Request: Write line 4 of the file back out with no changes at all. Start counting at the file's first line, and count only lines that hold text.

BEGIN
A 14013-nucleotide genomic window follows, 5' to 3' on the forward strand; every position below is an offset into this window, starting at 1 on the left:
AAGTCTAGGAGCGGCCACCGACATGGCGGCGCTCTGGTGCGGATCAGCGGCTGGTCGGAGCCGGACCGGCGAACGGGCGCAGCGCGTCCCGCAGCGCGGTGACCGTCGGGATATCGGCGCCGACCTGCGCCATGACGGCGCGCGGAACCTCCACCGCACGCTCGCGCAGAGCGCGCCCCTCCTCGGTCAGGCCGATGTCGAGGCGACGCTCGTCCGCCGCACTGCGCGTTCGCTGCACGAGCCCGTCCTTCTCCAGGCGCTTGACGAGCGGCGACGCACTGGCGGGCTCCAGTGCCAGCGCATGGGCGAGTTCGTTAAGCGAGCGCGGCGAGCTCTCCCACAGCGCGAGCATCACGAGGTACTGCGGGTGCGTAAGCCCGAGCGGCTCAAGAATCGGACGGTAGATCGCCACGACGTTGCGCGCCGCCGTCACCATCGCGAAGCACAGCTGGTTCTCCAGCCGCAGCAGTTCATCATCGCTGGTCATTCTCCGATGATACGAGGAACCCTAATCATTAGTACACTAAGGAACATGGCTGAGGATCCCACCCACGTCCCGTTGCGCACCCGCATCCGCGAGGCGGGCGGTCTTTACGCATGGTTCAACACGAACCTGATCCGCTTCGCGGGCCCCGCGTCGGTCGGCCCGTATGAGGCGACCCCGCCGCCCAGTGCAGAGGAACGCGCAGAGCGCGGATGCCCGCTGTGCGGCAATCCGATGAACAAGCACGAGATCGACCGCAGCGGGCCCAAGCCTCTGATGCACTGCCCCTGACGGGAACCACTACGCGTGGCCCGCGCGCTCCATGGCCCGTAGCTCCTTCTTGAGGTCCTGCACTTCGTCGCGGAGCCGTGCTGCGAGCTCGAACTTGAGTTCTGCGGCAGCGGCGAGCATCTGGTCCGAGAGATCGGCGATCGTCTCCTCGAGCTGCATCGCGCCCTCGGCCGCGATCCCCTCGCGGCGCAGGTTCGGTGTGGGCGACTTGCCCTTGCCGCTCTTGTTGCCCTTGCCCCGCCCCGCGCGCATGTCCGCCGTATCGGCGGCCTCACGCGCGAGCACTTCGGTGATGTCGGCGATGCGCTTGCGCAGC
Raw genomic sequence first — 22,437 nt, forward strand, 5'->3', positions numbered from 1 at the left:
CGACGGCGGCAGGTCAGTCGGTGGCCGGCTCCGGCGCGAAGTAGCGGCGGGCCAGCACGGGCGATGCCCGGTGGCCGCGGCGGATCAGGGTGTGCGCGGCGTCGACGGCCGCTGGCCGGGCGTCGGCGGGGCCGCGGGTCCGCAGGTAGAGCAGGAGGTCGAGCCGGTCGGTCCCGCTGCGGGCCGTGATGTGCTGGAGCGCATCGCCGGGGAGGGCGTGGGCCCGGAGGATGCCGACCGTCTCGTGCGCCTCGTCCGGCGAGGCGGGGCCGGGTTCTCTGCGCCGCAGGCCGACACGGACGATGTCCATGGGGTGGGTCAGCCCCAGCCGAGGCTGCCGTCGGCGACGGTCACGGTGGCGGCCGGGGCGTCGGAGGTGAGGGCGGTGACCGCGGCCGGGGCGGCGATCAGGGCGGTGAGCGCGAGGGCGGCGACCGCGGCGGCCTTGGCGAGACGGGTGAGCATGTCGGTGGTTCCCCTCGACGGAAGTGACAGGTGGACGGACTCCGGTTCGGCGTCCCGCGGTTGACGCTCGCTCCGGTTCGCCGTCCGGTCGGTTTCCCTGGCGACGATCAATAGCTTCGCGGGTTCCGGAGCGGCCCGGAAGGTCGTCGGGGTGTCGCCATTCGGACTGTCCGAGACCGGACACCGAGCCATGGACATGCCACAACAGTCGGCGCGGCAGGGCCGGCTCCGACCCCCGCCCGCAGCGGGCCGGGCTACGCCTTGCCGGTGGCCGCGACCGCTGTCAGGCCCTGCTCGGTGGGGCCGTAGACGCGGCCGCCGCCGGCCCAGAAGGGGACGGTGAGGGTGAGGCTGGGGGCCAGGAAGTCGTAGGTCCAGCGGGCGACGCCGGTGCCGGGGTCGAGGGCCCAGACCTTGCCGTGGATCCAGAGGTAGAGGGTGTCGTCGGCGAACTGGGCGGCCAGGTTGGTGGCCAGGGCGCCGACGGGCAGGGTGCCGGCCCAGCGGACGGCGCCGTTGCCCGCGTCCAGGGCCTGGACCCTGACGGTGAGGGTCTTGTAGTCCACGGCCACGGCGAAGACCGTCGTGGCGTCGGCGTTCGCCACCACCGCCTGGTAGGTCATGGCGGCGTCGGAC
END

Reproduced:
CGACGGCGGCAGGTCAGTCGGTGGCCGGCTCCGGCGCGAAGTAGCGGCGGGCCAGCACGGGCGATGCCCGGTGGCCGCGGCGGATCAGGGTGTGCGCGGCGTCGACGGCCGCTGGCCGGGCGTCGGCGGGGCCGCGGGTCCGCAGGTAGAGCAGGAGGTCGAGCCGGTCGGTCCCGCTGCGGGCCGTGATGTGCTGGAGCGCATCGCCGGGGAGGGCGTGGGCCCGGAGGATGCCGACCGTCTCGTGCGCCTCGTCCGGCGAGGCGGGGCCGGGTTCTCTGCGCCGCAGGCCGACACGGACGATGTCCATGGGGTGGGTCAGCCCCAGCCGAGGCTGCCGTCGGCGACGGTCACGGTGGCGGCCGGGGCGTCGGAGGTGAGGGCGGTGACCGCGGCCGGGGCGGCGATCAGGGCGGTGAGCGCGAGGGCGGCGACCGCGGCGGCCTTGGCGAGACGGGTGAGCATGTCGGTGGTTCCCCTCGACGGAAGTGACAGGTGGACGGACTCCGGTTCGGCGTCCCGCGGTTGACGCTCGCTCCGGTTCGCCGTCCGGTCGGTTTCCCTGGCGACGATCAATAGCTTCGCGGGTTCCGGAGCGGCCCGGAAGGTCGTCGGGGTGTCGCCATTCGGACTGTCCGAGACCGGACACCGAGCCATGGACATGCCACAACAGTCGGCGCGGCAGGGCCGGCTCCGACCCCCGCCCGCAGCGGGCCGGGCTACGCCTTGCCGGTGGCCGCGACCGCTGTCAGGCCCTGCTCGGTGGGGCCGTAGACGCGGCCGCCGCCGGCCCAGAAGGGGACGGTGAGGGTGAGGCTGGGGGCCAGGAAGTCGTAGGTCCAGCGGGCGACGCCGGTGCCGGGGTCGAGGGCCCAGACCTTGCCGTGGATCCAGAGGTAGAGGGTGTCGTCGGCGAACTGGGCGGCCAGGTTGGTGGCCAGGGCGCCGACGGGCAGGGTGCCGGCCCAGCGGACGGCGCCGTTGCCCGCGTCCAGGGCCTGGACCCTGACGGTGAGGGTCTTGTAGTCCACGGCCACGGCGAAGACCGTCGTGGCGTCGGCGTTCGCCACCACCGCCTGGTAGGTCATGGCGGCGTCGGAC